View original 699 more words

My gentle boy and my strong girl

You are both so little still, both still under 3, and already I can see that society is valuing some of your traits over others.

This breaks my heart, because you are both so much more than stereotypes, you are incredible and complex and will only get more so as you get older. I hope that I can bring you up to not be ashamed of parts of you just because they don’t conform to gendered expectations. Nothing about you is wrong, society and it’s small boxes are wrong.

Continue reading

#PerformingDisability and feeling a fraud

I just saw this excellent post by @LUBOttom on performing disability when you have an invisible illness and it made me think of a blog post I’ve had in Draft form on the blog for almost a year now, one that I keep putting off actually finishing and posting. The reason I put it off is because I hate that I felt the need to write it.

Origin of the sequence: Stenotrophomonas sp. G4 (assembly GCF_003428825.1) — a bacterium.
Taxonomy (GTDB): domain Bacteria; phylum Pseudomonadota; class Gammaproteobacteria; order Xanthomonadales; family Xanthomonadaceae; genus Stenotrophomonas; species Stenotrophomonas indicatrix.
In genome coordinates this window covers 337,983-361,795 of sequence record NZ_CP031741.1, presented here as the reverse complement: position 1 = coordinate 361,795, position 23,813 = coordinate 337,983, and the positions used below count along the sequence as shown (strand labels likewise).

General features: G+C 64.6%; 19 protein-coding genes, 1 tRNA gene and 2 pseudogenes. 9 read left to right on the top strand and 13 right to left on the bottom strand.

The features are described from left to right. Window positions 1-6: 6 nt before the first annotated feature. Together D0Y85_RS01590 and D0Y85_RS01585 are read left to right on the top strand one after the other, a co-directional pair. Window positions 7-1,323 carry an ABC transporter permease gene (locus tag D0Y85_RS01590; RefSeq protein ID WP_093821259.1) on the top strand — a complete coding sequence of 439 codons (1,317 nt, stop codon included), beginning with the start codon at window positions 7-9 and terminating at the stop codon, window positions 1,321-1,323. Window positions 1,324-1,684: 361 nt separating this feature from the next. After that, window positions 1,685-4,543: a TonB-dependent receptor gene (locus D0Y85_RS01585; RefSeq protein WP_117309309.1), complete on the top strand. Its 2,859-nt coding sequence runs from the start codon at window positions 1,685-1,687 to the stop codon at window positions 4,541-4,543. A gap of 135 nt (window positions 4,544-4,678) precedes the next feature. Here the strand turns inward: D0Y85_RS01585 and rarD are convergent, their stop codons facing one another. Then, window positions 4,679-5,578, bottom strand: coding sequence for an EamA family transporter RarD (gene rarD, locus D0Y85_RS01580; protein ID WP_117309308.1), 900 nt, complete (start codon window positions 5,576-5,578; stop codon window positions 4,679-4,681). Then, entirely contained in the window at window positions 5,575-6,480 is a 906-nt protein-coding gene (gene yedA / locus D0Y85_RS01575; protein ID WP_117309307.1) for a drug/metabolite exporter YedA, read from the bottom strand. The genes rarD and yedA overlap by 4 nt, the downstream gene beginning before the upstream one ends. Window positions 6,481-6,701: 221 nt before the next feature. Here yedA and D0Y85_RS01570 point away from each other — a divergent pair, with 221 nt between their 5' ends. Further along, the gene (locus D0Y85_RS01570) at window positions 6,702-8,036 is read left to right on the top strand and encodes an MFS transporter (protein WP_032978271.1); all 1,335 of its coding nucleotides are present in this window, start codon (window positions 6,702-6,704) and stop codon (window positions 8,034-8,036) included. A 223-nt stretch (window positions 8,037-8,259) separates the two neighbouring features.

That day I’d been for a day out, it had been a wonderful day, surrounded by friends and family. It was my 30th birthday and I’d been dreading it, I don’t have much luck with birthdays so was expecting a disaster! But it was a lovely day, and I thoroughly enjoyed myself. So at 10pm I sat down to write a blog post about it, was it a post about how happy I was and how much fun I’d had? Was it going to be full of joy and laughter? Not even slightly.

Continue reading

One year on

Today is the 24th of January, a spectacularly uninteresting day to many I imagine. For me it was the start of a traumatic experience, an experience that is still ongoing, but there is finally a light at the end of the tunnel.

I have written about this before, 3 times in fact. It has been a big deal. If you want the more in depth story, try these links.

When is a mother not a mother

A mother who is still not a mother


World Prematurity Day: Bonding can be hard

I will summarise in this post though.

Continue reading

#GirlsMatter I’m proud to be an ex girl guide

A lifetime ago I was a Brownie and then a Girl Guide, and I loved it.